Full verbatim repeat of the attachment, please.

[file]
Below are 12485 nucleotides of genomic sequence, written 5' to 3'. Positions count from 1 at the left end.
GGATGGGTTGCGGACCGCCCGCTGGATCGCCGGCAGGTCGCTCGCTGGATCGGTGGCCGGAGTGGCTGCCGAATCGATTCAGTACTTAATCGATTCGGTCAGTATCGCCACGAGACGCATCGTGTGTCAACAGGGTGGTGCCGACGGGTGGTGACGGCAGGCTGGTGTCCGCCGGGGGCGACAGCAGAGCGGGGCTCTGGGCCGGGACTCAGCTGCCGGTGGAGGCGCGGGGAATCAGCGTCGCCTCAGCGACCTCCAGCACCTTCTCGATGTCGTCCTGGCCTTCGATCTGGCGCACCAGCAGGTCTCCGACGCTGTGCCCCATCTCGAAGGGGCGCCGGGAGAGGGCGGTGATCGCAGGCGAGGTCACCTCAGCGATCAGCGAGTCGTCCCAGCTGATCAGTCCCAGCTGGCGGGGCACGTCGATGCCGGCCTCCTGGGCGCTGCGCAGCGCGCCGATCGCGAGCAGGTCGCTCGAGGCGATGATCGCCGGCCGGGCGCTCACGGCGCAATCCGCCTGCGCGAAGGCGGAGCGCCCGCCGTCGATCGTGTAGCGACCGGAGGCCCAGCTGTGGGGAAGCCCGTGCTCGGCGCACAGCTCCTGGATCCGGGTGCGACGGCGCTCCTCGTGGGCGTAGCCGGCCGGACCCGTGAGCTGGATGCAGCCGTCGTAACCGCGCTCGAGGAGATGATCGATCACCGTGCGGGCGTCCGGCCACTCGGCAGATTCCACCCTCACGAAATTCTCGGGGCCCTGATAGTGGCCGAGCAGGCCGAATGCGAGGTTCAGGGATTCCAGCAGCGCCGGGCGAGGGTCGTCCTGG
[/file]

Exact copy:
Below are 12485 nucleotides of genomic sequence, written 5' to 3'. Positions count from 1 at the left end.
GGATGGGTTGCGGACCGCCCGCTGGATCGCCGGCAGGTCGCTCGCTGGATCGGTGGCCGGAGTGGCTGCCGAATCGATTCAGTACTTAATCGATTCGGTCAGTATCGCCACGAGACGCATCGTGTGTCAACAGGGTGGTGCCGACGGGTGGTGACGGCAGGCTGGTGTCCGCCGGGGGCGACAGCAGAGCGGGGCTCTGGGCCGGGACTCAGCTGCCGGTGGAGGCGCGGGGAATCAGCGTCGCCTCAGCGACCTCCAGCACCTTCTCGATGTCGTCCTGGCCTTCGATCTGGCGCACCAGCAGGTCTCCGACGCTGTGCCCCATCTCGAAGGGGCGCCGGGAGAGGGCGGTGATCGCAGGCGAGGTCACCTCAGCGATCAGCGAGTCGTCCCAGCTGATCAGTCCCAGCTGGCGGGGCACGTCGATGCCGGCCTCCTGGGCGCTGCGCAGCGCGCCGATCGCGAGCAGGTCGCTCGAGGCGATGATCGCCGGCCGGGCGCTCACGGCGCAATCCGCCTGCGCGAAGGCGGAGCGCCCGCCGTCGATCGTGTAGCGACCGGAGGCCCAGCTGTGGGGAAGCCCGTGCTCGGCGCACAGCTCCTGGATCCGGGTGCGACGGCGCTCCTCGTGGGCGTAGCCGGCCGGACCCGTGAGCTGGATGCAGCCGTCGTAACCGCGCTCGAGGAGATGATCGATCACCGTGCGGGCGTCCGGCCACTCGGCAGATTCCACCCTCACGAAATTCTCGGGGCCCTGATAGTGGCCGAGCAGGCCGAATGCGAGGTTCAGGGATTCCAGCAGCGCCGGGCGAGGGTCGTCCTGG